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Left to right: Omri Marcus, creative partner, Red Arrow; Simon Staffans, content developer, MediaCity Finland; Wale Gbadamosi Oyekanmi, CEO, Darewin; Peter Cowley, CEO, Spirit Digital Media; James Martin, community manager, MIP Markets.
MIPCOM continued its tradition of finishing with a wrapup panel of the week’s industry experts without agendas. Moderated by MIPBlog’s James Martin, each talked about deals of note seen this week, and trends to come. Monetisation, who “owns” social, and a more intuitive integration of social into TV were major themes.
Peter Cowley pointed to Rightster‘s panel about disruptive distribution: the fracturing of traditional entertainment roles and the creation of new roles, new content and new distribution possibilities.
“It’s changing the window in particular, and changing the coproduction partners in the space,” he explained. Hulu’s coproduction with the BBC for “The Thick of It”, as well as Fremantle’s long-term deal with Vuguru, were his key examples of this in the week.
“Vuguru is seen as the quality end of digital-only production,” Cowley said. Fremantle’s decision to choose them for a “wide-ranging deal just shows that major guys, major distributors, are recognising that they need to have the capability of acquiring digital-only content.”
“I believe that now producers and broadcasters now consider digital no longer as enemy but as an ally,” Oyekanmi elaborated. “Platforms and content are multiplying at an amazing rate… we can now engage through time, space and platform, which is a great asset. We all connect, and once you connect, you can monetise.”
He also said it was crucial to connect via content and strategy. For him, the best example was “Rovio connecting a huge, new brand, Angry Birds, to a brand that’s 30 years old and has a huge fanbase” — Star Wars. “It expands both their worlds — it’s brilliant,” Oyekanmi beamed.
Staffans underlined the importance of sympathising with the entertainment world. The TV industry is full of people who want to create good TV, and already that’s hard. What’s more, “TV’s been dragged kicking and screaming into this ‘new’ digital world,” he said, “But the same goes for gaming companies” and other online companies. “They need to meet the TV industry halfway.”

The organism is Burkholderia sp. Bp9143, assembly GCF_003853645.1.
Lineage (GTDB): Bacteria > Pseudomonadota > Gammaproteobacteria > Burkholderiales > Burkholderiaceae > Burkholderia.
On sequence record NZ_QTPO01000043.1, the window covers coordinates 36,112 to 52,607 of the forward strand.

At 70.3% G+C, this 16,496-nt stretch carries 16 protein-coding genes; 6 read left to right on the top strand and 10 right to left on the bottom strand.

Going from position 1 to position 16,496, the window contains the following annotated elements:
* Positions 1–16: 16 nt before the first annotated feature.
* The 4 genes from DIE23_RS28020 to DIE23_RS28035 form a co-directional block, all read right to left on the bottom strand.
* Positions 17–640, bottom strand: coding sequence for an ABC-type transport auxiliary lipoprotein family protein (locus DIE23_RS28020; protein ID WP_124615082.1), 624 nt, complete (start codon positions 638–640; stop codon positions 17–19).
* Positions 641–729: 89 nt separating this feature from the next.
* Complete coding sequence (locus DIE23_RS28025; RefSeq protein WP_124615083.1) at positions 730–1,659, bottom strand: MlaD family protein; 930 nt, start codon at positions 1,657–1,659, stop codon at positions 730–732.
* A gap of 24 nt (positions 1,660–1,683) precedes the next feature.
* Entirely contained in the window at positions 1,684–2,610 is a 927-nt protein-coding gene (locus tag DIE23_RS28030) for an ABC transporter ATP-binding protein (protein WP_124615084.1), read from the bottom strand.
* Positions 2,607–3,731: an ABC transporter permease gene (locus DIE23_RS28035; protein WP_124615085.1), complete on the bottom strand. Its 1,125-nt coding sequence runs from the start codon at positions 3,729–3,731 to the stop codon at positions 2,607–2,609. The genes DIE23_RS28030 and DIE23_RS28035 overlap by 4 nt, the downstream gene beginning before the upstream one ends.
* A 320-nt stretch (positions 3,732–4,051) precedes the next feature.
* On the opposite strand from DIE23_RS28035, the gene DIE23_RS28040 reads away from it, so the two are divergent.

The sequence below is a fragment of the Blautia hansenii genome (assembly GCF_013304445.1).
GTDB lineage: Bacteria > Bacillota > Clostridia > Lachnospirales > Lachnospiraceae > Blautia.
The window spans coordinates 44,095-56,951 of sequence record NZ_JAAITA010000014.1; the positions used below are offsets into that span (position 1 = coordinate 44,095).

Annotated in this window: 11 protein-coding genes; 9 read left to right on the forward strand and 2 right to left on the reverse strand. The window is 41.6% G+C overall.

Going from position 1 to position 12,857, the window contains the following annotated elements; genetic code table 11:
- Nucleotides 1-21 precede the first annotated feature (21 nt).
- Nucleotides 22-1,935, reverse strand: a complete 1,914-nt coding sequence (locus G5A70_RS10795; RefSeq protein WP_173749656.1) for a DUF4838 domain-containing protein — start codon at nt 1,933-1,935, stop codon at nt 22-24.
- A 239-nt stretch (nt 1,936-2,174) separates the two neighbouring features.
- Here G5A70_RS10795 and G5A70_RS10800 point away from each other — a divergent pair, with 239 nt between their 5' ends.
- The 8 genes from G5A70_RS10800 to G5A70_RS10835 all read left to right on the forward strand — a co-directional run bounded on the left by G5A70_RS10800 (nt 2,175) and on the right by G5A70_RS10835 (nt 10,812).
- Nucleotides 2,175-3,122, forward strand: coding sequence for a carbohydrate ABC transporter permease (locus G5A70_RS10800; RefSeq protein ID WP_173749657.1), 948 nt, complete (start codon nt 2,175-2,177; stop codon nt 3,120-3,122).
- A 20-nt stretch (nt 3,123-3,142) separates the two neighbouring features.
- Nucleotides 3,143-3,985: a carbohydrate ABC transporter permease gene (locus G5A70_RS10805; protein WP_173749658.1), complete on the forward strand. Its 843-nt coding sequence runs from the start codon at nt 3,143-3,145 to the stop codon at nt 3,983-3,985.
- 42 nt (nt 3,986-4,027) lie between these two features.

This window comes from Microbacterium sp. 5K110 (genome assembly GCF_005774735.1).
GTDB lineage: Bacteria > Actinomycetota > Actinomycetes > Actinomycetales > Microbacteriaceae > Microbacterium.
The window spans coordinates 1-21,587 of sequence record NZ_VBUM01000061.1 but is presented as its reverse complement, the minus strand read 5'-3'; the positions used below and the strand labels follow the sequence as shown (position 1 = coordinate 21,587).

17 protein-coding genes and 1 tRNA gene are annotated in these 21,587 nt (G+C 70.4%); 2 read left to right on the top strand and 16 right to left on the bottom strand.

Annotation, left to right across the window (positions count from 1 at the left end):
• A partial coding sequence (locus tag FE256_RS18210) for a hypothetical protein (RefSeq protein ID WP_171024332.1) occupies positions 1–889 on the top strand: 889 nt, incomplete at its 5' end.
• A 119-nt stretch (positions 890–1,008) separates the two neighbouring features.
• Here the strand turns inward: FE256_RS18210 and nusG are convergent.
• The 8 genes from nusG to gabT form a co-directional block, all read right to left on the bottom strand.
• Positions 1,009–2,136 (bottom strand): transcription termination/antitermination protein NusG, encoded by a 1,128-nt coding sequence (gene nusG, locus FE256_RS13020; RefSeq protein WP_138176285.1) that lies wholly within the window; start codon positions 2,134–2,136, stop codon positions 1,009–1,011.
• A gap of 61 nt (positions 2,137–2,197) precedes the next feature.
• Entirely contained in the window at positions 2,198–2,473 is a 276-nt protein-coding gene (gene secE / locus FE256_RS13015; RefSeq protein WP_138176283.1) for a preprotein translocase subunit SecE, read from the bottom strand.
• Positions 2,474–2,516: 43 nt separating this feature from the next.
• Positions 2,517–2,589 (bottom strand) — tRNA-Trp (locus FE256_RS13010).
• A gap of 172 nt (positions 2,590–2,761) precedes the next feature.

Part of doing this is being able to identify trends that are coherent and not ephemeral, destined to disappear and “make you look stupid in two years’ time,” Staffans went on.
“I think that a lot of people attending MIP would be comfortable and happy to just buy good shows on beta cassettes.”
It’s also important to remember what’s going on with the audience. Omri Marcus said the things we can do with TV formats are getting “more complicated and more smart” in their storytelling power. “The audience demands more and more complicated narratives and stories. But at the same time, it also demands ‘Honey Boo Boo’,” he reminded us.
He also touched on how complicated it is to produce second-screen content. “In game shows they are kind of inviting you to play, but in comedies it’s complicated because you want to focus,” Marcus said.
Staffans agreed. “One reason we haven’t seen a second-screen experience that is absolutely vital for you is that it’s hard to sell here. People are here to buy television shows. It’s up to us as content developers and producers to find solutions.”
Cowley pointed out that the problem is often the allocation of money. “Money in marketing is dealt with separately from money in story,” which is what leads to these fights about who should “own” social, digital and second-screen development.
“Broadcasters are not set up in a way to harness” that duality, Cowley said. “I think the producers are closer to storytelling and broadcasters are closer to marketing, to moneymaking.”
Oyekanmi took this further, observing that it’s not just us that are impatient for change; users are, too. “Viewers are impatient.” Which is why it’s ridiculous to wait months or years to launch an app when the public’s already been on the platform for a long time.
“It’s very important to remember we’re working as content producers for viewers, and to know how far the viewers have already gone. They’re already quite ahead of us. I believe we should follow their lead, because they’re the ones we have to satisfy,” he said.
As for who “owns” social? Producers should own it, Oyekanmi pressed. “A great show is a great producer, but also a great broadcaster who’s willing to take the risk. It’s a combination of both talents” — but the producers tell the story and should thus be able to control how it moves in the world.
He nonetheless encouraged producers to work with specialists in harnessing the social unicorn. “You could be the best TV producer in the world, but you’re gonna have a hard time building the best digital experience, just because it’s not what you do.” Learn from the best people in the market; find the specialists.
Thus concluded another rumination-rich MIPCOM. Everyone seemed to agree, however, that the fractured universe of social, content and multiple distribution platforms are beginning to take on a cohesive whole.